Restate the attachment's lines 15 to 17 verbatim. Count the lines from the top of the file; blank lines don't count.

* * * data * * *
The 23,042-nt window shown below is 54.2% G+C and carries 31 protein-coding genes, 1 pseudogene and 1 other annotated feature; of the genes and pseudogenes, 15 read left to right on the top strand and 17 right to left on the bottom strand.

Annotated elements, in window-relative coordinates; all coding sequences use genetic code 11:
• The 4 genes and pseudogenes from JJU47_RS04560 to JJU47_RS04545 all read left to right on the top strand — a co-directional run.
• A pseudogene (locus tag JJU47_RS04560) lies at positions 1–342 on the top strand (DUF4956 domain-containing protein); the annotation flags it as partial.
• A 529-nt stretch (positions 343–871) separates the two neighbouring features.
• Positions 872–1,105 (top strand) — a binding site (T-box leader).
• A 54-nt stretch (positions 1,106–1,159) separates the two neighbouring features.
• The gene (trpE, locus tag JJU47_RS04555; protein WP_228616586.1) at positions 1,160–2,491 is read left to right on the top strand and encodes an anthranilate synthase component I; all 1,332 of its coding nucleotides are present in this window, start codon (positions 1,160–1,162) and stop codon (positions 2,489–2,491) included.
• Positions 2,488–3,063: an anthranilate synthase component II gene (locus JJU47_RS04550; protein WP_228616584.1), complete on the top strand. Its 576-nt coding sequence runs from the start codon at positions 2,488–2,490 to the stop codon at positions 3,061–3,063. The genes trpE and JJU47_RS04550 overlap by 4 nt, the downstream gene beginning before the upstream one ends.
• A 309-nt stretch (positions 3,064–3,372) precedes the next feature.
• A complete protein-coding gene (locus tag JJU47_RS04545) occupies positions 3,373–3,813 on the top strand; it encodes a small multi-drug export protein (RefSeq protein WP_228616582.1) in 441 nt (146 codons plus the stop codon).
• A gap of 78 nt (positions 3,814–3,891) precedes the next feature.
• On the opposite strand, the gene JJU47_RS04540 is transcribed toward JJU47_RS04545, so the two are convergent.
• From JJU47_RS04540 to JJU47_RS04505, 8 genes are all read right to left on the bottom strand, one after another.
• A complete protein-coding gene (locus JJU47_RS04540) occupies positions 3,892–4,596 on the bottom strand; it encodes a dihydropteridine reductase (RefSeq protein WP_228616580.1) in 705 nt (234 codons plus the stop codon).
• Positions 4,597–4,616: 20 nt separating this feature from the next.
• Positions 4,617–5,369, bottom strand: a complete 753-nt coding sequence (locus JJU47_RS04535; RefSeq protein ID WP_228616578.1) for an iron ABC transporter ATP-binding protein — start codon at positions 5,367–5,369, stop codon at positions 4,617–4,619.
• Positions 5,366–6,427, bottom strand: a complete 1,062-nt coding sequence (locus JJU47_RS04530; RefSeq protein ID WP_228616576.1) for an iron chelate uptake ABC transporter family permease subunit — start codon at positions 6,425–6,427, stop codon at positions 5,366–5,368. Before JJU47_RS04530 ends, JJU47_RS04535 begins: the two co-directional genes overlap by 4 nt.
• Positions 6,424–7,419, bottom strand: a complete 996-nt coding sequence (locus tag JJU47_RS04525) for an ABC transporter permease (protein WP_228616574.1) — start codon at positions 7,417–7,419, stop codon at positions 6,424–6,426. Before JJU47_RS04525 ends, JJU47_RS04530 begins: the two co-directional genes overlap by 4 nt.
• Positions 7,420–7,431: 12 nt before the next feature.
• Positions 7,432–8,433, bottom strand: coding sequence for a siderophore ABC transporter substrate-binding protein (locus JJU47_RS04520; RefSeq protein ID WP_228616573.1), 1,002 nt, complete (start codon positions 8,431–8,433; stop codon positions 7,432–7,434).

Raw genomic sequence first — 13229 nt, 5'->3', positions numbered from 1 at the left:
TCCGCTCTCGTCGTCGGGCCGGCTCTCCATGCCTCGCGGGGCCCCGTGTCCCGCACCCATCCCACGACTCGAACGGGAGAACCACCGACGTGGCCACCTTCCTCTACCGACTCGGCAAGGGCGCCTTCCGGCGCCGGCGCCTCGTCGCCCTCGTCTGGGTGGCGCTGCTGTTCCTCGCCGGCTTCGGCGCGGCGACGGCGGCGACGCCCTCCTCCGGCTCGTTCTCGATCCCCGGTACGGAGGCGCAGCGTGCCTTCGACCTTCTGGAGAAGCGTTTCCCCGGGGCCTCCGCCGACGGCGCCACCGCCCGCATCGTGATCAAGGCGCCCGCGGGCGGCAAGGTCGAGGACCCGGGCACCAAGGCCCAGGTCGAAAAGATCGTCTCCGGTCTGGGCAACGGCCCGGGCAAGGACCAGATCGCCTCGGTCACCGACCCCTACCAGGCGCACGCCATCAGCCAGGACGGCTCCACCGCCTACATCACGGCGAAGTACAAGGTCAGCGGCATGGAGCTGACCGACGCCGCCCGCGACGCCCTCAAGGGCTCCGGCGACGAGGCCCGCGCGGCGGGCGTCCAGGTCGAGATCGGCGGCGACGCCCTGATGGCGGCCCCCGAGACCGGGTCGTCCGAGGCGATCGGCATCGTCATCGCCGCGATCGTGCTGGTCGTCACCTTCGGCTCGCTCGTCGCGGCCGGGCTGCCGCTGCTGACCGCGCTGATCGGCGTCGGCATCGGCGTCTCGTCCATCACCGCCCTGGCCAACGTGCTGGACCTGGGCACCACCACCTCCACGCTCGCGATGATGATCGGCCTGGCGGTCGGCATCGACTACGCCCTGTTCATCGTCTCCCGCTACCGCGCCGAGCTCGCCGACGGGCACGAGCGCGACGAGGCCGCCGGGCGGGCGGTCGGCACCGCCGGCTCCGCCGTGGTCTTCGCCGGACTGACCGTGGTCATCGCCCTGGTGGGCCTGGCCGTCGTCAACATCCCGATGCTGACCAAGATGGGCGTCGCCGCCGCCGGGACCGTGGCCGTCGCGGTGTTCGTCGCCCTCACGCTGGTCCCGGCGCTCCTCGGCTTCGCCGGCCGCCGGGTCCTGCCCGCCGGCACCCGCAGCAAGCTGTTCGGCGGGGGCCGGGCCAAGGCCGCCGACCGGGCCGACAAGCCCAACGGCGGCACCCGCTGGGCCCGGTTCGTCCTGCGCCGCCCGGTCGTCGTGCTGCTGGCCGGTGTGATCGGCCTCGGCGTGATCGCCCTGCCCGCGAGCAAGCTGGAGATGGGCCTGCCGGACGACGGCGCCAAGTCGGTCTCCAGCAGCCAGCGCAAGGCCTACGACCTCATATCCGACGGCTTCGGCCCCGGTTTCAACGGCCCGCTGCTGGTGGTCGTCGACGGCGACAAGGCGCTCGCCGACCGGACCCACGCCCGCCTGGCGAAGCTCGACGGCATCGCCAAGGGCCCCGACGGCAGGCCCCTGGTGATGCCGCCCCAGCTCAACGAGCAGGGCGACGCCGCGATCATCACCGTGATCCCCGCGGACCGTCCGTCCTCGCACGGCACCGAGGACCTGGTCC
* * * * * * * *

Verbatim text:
• A complete protein-coding gene (locus JJU47_RS04540) occupies positions 3,892–4,596 on the bottom strand; it encodes a dihydropteridine reductase (RefSeq protein WP_228616580.1) in 705 nt (234 codons plus the stop codon).
• Positions 4,597–4,616: 20 nt separating this feature from the next.
• Positions 4,617–5,369, bottom strand: a complete 753-nt coding sequence (locus JJU47_RS04535; RefSeq protein ID WP_228616578.1) for an iron ABC transporter ATP-binding protein — start codon at positions 5,367–5,369, stop codon at positions 4,617–4,619.